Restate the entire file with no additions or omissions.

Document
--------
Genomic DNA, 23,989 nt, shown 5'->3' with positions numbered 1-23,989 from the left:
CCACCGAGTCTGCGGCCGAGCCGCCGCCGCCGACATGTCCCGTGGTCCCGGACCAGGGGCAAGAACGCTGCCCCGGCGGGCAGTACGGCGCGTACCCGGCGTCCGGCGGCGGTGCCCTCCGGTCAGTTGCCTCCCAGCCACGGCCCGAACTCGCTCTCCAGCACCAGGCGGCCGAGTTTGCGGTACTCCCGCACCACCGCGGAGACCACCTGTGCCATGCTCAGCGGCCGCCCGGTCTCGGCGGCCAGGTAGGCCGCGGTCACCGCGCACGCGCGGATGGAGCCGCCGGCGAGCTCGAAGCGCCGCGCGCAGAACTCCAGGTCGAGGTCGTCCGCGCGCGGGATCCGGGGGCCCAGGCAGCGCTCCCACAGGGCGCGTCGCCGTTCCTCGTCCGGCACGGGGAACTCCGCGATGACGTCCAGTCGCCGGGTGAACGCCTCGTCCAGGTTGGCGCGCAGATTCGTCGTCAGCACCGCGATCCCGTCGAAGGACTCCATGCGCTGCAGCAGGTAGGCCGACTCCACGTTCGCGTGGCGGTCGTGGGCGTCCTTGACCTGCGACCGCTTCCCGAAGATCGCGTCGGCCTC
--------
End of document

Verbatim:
Genomic DNA, 23,989 nt, shown 5'->3' with positions numbered 1-23,989 from the left:
CCACCGAGTCTGCGGCCGAGCCGCCGCCGCCGACATGTCCCGTGGTCCCGGACCAGGGGCAAGAACGCTGCCCCGGCGGGCAGTACGGCGCGTACCCGGCGTCCGGCGGCGGTGCCCTCCGGTCAGTTGCCTCCCAGCCACGGCCCGAACTCGCTCTCCAGCACCAGGCGGCCGAGTTTGCGGTACTCCCGCACCACCGCGGAGACCACCTGTGCCATGCTCAGCGGCCGCCCGGTCTCGGCGGCCAGGTAGGCCGCGGTCACCGCGCACGCGCGGATGGAGCCGCCGGCGAGCTCGAAGCGCCGCGCGCAGAACTCCAGGTCGAGGTCGTCCGCGCGCGGGATCCGGGGGCCCAGGCAGCGCTCCCACAGGGCGCGTCGCCGTTCCTCGTCCGGCACGGGGAACTCCGCGATGACGTCCAGTCGCCGGGTGAACGCCTCGTCCAGGTTGGCGCGCAGATTCGTCGTCAGCACCGCGATCCCGTCGAAGGACTCCATGCGCTGCAGCAGGTAGGCCGACTCCACGTTCGCGTGGCGGTCGTGGGCGTCCTTGACCTGCGACCGCTTCCCGAAGATCGCGTCGGCCTC